‘Dry Winter’: Could Met Office Have Been More Wrong?
The Met Office made serious errors in its three month forecast provided to councils and the Environment Agency and said in November that the country could expect ‘drier than usual’ conditions this winter – especially in the West Country.
The Met Office’s ‘pitiful’ forecasts were under fire last night after it was revealed it told councils in November to expect ‘drier than usual’ conditions this winter.
In the worst weather prediction since Michael Fish reassured the nation in October 1987 that there was no hurricane on the way, forecasters said the Somerset Levels – still under water after more than two months of flooding – and the rest of the West Country would be especially dry.
Last night, it was confirmed the UK had instead suffered the wettest winter since records began.
The three-month forecast, which a Met Office spokesman conceded was ‘experimental to some extent’, was given to councils, the Environment Agency and other contingency planners to tell them what they could expect from December to the end of this month.
The forecasters – using ‘cutting-edge science’ – assured councils there would be a ‘significant reduction in precipitation compared to average’ for most of the country, adding that there was only a 15 per cent chance the winter would fall into the ‘wettest category’.
It will have been of little assistance to the many local authorities facing some of the most severe flooding Britain has seen in decades. Swathes of the country are still underwater, the Army is still helping to pump out deluged homes and thousands of people have nowhere to live.
An aerial shot of Moorland in the flooded Somerset Levels which according to the Met Office was going to enjoy a dry winter
Last night it was confirmed that the past 90 days have seen the heaviest rainfall in more than a century.
The Met Office said the UK had been drenched in 19.2in of rain since December, making it the wettest winter since records began in 1910.
It had, it said, been ‘unexpectedly’ wet in the South West, South East, central Southern England and across Wales.
MPs and environmental planners yesterday said the long-term forecast had been a ‘mistake which could have cost Britain dearly’ and questioned whether the forecasting methods were fit for purpose.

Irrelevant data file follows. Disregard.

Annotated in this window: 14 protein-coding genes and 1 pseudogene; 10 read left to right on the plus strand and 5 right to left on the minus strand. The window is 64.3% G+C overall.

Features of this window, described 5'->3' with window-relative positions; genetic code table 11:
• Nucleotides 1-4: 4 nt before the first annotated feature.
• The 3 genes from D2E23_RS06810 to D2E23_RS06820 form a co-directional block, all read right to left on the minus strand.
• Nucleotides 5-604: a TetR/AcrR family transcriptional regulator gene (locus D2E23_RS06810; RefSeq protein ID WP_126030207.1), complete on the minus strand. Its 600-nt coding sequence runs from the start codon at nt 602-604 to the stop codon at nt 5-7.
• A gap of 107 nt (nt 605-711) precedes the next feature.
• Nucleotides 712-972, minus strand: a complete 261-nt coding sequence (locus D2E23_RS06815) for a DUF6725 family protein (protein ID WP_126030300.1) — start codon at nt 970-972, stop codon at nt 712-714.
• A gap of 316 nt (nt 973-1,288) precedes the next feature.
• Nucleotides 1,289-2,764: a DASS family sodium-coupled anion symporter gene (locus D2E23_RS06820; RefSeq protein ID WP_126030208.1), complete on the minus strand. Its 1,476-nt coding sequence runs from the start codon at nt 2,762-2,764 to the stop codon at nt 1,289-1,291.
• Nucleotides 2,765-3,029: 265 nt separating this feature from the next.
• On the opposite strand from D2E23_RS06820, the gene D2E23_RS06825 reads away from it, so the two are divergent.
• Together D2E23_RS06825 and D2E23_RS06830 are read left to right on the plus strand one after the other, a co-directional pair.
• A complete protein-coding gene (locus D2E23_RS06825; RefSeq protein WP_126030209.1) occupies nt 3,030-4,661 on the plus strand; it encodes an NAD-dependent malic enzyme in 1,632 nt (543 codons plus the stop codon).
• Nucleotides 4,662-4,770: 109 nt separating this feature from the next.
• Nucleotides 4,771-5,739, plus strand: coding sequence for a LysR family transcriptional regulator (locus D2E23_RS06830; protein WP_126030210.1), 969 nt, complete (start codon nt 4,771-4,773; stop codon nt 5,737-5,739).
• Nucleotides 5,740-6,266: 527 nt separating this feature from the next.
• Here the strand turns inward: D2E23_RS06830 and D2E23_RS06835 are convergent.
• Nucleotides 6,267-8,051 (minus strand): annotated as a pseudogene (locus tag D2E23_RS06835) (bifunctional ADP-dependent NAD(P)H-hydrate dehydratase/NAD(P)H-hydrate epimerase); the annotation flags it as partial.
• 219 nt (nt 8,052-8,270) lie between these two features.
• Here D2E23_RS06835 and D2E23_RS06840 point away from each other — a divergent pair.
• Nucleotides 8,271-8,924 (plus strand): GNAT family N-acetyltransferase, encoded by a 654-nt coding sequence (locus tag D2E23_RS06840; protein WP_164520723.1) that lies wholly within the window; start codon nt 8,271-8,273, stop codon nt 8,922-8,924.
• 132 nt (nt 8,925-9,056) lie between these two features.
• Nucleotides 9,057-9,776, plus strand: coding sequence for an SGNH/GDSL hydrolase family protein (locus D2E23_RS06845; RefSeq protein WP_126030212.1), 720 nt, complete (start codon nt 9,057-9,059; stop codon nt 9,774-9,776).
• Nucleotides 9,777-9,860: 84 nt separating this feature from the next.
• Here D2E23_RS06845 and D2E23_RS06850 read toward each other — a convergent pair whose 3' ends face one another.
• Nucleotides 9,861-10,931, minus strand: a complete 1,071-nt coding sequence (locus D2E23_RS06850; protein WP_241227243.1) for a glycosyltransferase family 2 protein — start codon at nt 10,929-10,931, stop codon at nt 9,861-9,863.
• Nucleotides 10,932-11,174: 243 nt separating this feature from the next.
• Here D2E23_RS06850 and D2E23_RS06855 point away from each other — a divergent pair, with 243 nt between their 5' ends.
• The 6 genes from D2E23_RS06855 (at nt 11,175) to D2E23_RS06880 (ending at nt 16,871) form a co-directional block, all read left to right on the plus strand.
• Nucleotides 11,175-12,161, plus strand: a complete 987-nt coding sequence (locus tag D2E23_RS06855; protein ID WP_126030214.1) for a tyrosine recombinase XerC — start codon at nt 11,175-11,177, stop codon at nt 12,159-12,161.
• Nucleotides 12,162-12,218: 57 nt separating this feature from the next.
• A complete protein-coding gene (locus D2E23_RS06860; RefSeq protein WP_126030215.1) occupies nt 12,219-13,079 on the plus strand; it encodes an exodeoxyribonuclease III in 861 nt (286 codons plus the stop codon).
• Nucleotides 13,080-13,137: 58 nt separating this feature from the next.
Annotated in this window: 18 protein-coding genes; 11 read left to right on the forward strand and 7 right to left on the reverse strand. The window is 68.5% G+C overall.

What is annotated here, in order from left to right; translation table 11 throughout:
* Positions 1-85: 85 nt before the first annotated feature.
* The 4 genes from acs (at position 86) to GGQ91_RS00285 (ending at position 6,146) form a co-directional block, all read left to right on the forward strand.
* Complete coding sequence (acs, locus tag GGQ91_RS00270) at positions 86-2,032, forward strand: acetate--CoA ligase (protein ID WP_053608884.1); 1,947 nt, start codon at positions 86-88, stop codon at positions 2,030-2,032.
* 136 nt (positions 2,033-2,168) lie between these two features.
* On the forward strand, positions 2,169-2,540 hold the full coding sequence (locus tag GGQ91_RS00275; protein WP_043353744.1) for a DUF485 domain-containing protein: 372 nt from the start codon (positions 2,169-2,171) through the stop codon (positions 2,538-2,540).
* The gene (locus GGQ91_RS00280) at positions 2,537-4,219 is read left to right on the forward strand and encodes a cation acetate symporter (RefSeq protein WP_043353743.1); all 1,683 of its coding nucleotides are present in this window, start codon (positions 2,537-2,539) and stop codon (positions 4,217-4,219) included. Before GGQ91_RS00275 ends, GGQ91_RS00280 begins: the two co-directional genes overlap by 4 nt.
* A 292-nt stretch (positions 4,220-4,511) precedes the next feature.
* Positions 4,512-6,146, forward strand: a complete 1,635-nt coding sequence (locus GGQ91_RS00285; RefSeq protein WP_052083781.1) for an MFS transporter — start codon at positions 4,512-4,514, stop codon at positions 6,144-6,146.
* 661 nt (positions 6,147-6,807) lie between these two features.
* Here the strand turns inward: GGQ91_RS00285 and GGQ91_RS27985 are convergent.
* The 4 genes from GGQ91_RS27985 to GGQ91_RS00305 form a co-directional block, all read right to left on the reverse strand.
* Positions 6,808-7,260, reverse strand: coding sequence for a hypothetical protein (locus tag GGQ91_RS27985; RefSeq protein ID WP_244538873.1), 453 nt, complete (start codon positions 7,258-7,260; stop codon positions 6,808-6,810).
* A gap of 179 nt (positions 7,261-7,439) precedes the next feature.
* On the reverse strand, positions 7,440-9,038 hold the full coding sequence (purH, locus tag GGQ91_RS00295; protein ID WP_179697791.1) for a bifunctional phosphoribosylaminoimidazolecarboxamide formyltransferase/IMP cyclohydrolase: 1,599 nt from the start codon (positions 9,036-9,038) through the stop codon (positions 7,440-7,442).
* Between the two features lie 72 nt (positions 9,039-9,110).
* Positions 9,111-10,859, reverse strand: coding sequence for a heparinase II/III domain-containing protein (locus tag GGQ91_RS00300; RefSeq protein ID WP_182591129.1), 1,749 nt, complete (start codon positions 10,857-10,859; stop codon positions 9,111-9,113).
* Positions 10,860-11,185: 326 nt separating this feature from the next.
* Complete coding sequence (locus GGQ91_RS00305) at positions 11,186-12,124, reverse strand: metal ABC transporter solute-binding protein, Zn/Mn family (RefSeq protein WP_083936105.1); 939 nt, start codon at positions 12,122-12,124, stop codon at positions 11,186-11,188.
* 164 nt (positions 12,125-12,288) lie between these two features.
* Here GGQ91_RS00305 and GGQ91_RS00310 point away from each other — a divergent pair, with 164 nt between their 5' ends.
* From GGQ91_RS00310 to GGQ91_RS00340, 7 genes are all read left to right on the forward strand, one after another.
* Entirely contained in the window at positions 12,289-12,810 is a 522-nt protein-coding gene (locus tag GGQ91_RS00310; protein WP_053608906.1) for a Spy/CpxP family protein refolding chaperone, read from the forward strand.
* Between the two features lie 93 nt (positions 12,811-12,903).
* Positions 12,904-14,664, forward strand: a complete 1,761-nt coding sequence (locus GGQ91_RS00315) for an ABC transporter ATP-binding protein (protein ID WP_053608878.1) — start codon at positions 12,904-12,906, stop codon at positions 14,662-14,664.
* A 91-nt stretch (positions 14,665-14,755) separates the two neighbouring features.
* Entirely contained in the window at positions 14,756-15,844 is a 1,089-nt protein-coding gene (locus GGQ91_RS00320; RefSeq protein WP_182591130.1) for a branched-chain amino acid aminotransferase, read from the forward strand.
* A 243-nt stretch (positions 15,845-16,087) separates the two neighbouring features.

Tory MP Chris Heaton-Harris said: ‘The Met Office is very good at predicting the weather it can see is coming; but beyond that, its track record is pitiful.
‘Many government agencies and some government policies are dependent on these Met Office predictions and so these mistakes potentially are costing us dearly.’
Environmental planner Martin Parr said of the forecast: ‘It was a load of poppycock. I don’t know how they could have produced it and circulated it to emergency planners. There was no way that was going to be the case.
‘It was known in November there were changes in the jet stream coming through. It was speeding up, there was more oscillation, that means strong winds were going to be prevalent, and it was going to be a wet winter.
‘These forecasts affect decisions the authorities take, having the correct.’ The Met Office stopped publishing its long-range forecasts for the public to see in 2010, after its disastrous prediction of a ‘barbeque summer’ in 2009 – which ended in washouts throughout July and August.
The three-month forecasts are now sent only to contingency planners, such as councils, government departments, and insurance companies. The 90-day forecast was issued at the end of November, and makes clear planners should also consult the forecasts released 30 and 15 days ahead which are more accurate.
Using the Met Office’s super-computer, which can perform 100trillion calculations a second, experts in November predicted there would be high-pressure weather systems across Britain ‘with a slight signal for below average precipitation’.